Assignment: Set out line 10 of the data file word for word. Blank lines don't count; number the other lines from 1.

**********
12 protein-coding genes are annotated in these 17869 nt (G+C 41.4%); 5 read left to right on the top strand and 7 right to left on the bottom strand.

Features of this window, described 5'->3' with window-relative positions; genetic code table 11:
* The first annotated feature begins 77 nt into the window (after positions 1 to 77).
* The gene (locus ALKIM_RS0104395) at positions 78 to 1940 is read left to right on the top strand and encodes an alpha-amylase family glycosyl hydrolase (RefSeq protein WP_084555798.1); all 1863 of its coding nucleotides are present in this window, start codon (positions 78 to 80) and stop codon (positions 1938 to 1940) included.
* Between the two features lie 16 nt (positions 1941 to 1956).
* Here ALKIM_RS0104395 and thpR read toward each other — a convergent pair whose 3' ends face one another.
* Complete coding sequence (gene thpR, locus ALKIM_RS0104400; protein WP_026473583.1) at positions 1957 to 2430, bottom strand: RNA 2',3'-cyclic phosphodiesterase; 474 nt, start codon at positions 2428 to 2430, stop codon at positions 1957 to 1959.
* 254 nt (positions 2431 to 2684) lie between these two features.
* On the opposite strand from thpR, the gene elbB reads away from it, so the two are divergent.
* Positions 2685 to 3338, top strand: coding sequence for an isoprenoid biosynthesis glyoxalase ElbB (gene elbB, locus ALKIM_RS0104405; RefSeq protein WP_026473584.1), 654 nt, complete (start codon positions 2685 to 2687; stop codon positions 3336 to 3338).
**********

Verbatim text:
* Positions 2685 to 3338, top strand: coding sequence for an isoprenoid biosynthesis glyoxalase ElbB (gene elbB, locus ALKIM_RS0104405; RefSeq protein WP_026473584.1), 654 nt, complete (start codon positions 2685 to 2687; stop codon positions 3336 to 3338).